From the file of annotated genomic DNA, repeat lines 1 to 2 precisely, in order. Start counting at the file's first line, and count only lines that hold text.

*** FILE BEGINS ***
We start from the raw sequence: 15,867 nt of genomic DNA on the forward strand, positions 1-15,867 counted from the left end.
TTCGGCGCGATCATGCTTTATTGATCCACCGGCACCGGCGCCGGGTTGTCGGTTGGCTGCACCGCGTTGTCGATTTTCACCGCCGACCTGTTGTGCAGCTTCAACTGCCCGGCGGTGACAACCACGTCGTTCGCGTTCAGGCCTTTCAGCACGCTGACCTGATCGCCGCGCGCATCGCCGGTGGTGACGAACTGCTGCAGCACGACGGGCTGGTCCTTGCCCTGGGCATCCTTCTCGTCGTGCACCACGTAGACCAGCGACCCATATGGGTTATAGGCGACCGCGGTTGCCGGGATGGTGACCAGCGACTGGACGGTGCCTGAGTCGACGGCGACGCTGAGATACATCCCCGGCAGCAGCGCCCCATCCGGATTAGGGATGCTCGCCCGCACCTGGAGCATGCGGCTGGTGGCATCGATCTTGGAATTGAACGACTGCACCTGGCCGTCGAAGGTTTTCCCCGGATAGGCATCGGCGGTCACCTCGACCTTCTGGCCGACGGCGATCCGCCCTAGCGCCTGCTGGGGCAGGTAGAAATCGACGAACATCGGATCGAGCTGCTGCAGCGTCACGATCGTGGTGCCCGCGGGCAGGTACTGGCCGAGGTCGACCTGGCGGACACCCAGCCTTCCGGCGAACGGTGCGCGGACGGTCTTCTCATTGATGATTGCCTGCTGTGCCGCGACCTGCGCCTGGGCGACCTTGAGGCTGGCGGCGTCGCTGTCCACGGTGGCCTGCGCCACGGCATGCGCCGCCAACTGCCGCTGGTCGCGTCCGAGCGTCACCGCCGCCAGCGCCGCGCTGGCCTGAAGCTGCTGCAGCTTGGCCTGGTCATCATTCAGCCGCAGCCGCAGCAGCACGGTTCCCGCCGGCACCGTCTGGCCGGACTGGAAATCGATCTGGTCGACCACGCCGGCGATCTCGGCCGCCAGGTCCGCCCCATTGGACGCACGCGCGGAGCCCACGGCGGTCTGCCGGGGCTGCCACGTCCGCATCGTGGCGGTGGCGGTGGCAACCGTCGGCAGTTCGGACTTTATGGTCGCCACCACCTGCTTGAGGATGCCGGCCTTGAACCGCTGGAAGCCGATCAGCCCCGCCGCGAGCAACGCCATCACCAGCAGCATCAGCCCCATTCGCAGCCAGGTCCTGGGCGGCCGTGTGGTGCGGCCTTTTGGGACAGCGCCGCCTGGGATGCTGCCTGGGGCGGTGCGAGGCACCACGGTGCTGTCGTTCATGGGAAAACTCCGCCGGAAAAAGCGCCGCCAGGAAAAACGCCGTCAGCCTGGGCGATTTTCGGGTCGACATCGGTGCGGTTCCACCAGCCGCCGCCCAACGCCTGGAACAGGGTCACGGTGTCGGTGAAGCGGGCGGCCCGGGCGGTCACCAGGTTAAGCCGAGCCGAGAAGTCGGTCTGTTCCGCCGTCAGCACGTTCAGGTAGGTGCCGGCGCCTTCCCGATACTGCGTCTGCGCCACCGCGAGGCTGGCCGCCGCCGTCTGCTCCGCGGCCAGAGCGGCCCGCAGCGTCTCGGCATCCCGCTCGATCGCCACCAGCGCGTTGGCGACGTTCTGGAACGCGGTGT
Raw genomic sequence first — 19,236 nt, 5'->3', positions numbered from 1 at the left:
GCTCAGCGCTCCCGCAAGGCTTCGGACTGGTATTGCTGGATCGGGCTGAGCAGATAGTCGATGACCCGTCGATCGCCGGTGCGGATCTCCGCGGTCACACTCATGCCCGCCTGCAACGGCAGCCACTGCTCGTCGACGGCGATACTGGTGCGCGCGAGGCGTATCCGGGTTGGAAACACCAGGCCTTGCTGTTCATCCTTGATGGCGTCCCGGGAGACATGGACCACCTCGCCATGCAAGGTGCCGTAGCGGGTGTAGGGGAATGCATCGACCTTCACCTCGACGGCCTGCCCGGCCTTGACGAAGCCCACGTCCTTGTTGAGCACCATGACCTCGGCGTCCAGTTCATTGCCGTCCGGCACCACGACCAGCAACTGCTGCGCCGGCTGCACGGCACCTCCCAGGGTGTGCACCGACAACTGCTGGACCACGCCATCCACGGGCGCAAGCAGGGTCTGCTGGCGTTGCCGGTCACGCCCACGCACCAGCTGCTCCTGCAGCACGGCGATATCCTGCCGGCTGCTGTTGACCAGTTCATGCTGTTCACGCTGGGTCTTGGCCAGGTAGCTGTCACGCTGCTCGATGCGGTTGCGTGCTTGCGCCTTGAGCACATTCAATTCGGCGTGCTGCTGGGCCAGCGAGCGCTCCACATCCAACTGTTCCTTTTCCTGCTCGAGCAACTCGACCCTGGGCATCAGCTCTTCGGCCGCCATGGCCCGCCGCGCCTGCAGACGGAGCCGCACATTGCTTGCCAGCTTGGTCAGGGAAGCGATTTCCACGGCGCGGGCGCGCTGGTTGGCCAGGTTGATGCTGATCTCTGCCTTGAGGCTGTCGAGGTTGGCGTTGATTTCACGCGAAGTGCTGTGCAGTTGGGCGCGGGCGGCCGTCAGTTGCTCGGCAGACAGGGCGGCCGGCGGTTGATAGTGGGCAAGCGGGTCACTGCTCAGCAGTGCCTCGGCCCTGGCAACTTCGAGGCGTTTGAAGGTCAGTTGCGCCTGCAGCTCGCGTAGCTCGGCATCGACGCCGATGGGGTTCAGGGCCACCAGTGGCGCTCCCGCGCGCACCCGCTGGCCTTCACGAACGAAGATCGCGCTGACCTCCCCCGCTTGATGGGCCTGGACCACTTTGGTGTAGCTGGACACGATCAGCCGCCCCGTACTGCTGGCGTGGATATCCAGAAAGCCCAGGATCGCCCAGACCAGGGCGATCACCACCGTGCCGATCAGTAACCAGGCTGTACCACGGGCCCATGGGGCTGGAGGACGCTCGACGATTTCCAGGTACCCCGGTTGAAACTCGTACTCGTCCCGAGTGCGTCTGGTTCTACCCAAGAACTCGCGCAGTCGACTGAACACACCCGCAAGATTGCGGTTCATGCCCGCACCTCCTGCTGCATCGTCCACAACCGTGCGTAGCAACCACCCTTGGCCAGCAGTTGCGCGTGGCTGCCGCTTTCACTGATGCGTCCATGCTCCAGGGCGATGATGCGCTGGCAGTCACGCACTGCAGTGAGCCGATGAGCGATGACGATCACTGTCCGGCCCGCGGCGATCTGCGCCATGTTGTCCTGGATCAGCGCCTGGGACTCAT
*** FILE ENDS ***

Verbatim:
We start from the raw sequence: 15,867 nt of genomic DNA on the forward strand, positions 1-15,867 counted from the left end.
TTCGGCGCGATCATGCTTTATTGATCCACCGGCACCGGCGCCGGGTTGTCGGTTGGCTGCACCGCGTTGTCGATTTTCACCGCCGACCTGTTGTGCAGCTTCAACTGCCCGGCGGTGACAACCACGTCGTTCGCGTTCAGGCCTTTCAGCACGCTGACCTGATCGCCGCGCGCATCGCCGGTGGTGACGAACTGCTGCAGCACGACGGGCTGGTCCTTGCCCTGGGCATCCTTCTCGTCGTGCACCACGTAGACCAGCGACCCATATGGGTTATAGGCGACCGCGGTTGCCGGGATGGTGACCAGCGACTGGACGGTGCCTGAGTCGACGGCGACGCTGAGATACATCCCCGGCAGCAGCGCCCCATCCGGATTAGGGATGCTCGCCCGCACCTGGAGCATGCGGCTGGTGGCATCGATCTTGGAATTGAACGACTGCACCTGGCCGTCGAAGGTTTTCCCCGGATAGGCATCGGCGGTCACCTCGACCTTCTGGCCGACGGCGATCCGCCCTAGCGCCTGCTGGGGCAGGTAGAAATCGACGAACATCGGATCGAGCTGCTGCAGCGTCACGATCGTGGTGCCCGCGGGCAGGTACTGGCCGAGGTCGACCTGGCGGACACCCAGCCTTCCGGCGAACGGTGCGCGGACGGTCTTCTCATTGATGATTGCCTGCTGTGCCGCGACCTGCGCCTGGGCGACCTTGAGGCTGGCGGCGTCGCTGTCCACGGTGGCCTGCGCCACGGCATGCGCCGCCAACTGCCGCTGGTCGCGTCCGAGCGTCACCGCCGCCAGCGCCGCGCTGGCCTGAAGCTGCTGCAGCTTGGCCTGGTCATCATTCAGCCGCAGCCGCAGCAGCACGGTTCCCGCCGGCACCGTCTGGCCGGACTGGAAATCGATCTGGTCGACCACGCCGGCGATCTCGGCCGCCAGGTCCGCCCCATTGGACGCACGCGCGGAGCCCACGGCGGTCTGCCGGGGCTGCCACGTCCGCATCGTGGCGGTGGCGGTGGCAACCGTCGGCAGTTCGGACTTTATGGTCGCCACCACCTGCTTGAGGATGCCGGCCTTGAACCGCTGGAAGCCGATCAGCCCCGCCGCGAGCAACGCCATCACCAGCAGCATCAGCCCCATTCGCAGCCAGGTCCTGGGCGGCCGTGTGGTGCGGCCTTTTGGGACAGCGCCGCCTGGGATGCTGCCTGGGGCGGTGCGAGGCACCACGGTGCTGTCGTTCATGGGAAAACTCCGCCGGAAAAAGCGCCGCCAGGAAAAACGCCGTCAGCCTGGGCGATTTTCGGGTCGACATCGGTGCGGTTCCACCAGCCGCCGCCCAACGCCTGGAACAGGGTCACGGTGTCGGTGAAGCGGGCGGCCCGGGCGGTCACCAGGTTAAGCCGAGCCGAGAAGTCGGTCTGTTCCGCCGTCAGCACGTTCAGGTAGGTGCCGGCGCCTTCCCGATACTGCGTCTGCGCCACCGCGAGGCTGGCCGCCGCCGTCTGCTCCGCGGCCAGAGCGGCCCGCAGCGTCTCGGCATCCCGCTCGATCGCCACCAGCGCGTTGGCGACGTTCTGGAACGCGGTGT